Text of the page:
It was a chance for everyone to take a few days to think about race prep , To get kit together the night before, to think about pre-TT breakfast and to arrive early for a proper warm up. Then one by one we were set off at 30 second intervals. OK, no mass start, yet it still felt like a race. To stay ahead of the person behind or to work hard and catch the person in front.

It worked, also the training and no racing period had not done so much harm physically. Improvements yes, pretty much by everyone. Harvey, took 30-secs of his course PB from January. Still not his quickest 5km ever, yet this is definitely not a quick course. Most importantly we saw a step up in consistency through each 1km as pace was more even.  No drop offs.  Heart rate was on the money and showed how well working to a high tempo and heart rate has benefited him.

George and Will also demonstrated a speedy response to lock down. Strength for George was definitely on the up as he moved around the course with pretty even splits, no drop of in pace. Will, probably realised a negative split can be ‘too big’. He finished fast though, very fast. He gets that right and yikes!

Meanwhile, Issy-Mai, turned her legs over fast for 2km. Despite managing a wrong term and a double back, she equaled her best running pre lock down.  With a little more racing and getting used to a TT she will fair so much better. This was actually, her first ever TT and she definitely found it odd. It’s all good learning though, she did great!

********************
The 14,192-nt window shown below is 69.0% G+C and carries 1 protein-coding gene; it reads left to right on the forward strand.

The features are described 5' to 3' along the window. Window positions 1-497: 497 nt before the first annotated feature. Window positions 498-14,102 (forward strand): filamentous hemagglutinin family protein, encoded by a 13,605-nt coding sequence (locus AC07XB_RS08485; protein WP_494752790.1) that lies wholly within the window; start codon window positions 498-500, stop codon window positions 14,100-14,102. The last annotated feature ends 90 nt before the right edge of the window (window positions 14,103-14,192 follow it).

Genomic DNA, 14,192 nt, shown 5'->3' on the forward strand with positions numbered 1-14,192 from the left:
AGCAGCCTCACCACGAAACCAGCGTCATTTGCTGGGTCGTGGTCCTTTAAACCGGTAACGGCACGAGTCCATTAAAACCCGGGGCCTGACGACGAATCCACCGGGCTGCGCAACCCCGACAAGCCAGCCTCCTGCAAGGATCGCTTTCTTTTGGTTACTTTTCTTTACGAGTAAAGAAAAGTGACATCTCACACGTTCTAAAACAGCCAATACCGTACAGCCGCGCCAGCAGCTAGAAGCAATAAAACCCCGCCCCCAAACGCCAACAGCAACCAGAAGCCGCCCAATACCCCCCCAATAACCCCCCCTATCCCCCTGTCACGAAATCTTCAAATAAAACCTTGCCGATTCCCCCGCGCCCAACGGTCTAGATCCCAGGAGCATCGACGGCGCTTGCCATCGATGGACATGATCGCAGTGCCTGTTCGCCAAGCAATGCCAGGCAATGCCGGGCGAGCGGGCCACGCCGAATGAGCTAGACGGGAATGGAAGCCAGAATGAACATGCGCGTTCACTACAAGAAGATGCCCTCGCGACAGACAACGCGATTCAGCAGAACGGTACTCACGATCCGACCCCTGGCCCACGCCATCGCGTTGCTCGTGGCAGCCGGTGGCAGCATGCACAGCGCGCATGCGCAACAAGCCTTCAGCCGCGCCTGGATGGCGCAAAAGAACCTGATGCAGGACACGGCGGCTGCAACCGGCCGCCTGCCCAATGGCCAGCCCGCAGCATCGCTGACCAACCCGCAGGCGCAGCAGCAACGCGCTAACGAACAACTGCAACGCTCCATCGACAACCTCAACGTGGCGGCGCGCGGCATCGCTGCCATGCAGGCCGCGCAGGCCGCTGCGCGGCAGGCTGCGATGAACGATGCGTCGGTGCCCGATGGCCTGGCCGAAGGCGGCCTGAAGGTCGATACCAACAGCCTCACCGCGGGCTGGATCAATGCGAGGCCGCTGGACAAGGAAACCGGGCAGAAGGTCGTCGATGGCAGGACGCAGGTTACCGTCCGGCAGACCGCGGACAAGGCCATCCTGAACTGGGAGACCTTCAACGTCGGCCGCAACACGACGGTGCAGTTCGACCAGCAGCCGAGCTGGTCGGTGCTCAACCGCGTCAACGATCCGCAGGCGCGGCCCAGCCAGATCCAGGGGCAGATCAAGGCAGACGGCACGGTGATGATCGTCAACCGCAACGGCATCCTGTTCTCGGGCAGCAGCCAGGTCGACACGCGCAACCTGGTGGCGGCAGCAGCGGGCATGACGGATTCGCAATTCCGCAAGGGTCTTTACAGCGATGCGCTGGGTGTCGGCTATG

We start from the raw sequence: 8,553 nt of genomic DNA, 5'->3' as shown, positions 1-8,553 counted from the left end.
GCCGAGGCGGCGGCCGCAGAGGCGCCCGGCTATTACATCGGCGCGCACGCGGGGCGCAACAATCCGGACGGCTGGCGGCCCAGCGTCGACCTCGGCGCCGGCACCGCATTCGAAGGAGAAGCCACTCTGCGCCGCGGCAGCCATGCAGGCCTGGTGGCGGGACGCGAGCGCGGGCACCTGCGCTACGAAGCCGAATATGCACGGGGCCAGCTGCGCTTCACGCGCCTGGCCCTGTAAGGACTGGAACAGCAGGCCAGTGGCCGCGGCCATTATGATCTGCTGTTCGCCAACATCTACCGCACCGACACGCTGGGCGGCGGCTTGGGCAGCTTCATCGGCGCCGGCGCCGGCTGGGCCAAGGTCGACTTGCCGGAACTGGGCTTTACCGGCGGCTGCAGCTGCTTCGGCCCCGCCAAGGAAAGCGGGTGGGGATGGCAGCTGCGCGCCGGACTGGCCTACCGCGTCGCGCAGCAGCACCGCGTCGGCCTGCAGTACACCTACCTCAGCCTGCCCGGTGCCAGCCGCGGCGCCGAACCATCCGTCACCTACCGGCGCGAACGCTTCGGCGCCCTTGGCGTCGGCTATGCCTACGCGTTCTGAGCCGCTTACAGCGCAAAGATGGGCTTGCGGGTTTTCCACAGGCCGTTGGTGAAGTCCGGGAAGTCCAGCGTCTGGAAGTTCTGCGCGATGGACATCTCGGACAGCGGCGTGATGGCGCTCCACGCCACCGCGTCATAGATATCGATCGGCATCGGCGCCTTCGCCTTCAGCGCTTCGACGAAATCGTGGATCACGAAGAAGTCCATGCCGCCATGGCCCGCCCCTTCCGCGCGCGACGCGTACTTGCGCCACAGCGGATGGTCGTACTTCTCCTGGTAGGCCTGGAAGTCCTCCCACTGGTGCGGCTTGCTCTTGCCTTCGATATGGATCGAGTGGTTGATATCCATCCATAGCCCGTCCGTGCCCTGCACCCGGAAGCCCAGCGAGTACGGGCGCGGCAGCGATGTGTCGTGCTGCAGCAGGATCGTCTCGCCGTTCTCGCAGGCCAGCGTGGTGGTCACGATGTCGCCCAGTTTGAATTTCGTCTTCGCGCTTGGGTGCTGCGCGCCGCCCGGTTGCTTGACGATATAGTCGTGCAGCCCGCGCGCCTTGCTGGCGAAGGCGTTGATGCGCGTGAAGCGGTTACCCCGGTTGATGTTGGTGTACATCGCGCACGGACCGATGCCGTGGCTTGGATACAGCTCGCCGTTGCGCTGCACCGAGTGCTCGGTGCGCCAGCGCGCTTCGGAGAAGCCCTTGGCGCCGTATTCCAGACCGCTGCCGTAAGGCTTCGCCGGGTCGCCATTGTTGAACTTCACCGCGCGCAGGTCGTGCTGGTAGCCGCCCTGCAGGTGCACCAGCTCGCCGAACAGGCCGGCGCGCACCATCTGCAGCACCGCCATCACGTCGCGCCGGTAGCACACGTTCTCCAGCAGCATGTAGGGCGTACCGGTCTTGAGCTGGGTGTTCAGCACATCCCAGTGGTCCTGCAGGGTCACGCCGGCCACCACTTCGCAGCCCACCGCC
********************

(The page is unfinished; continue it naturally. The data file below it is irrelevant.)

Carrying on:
Away from the Flamingo’s other Team members came along with Dot Kesterton flying around whilst Andy Shelton took the opportunity to check out his marathon pacing. The opportunities for the use of a time trial should never be underestimated.

This will be an experience as a Team we are due to repeat in a few weeks time. Unfortunately though, it has given ‘Coach’ a few ideas to further develop our individual training. Development he calls it. ‘Needing a lie down more like!’

 

 

 

Roll on our return to Team Training.  It’s gonna be so good to catch up with everyone, even from the specified two meters.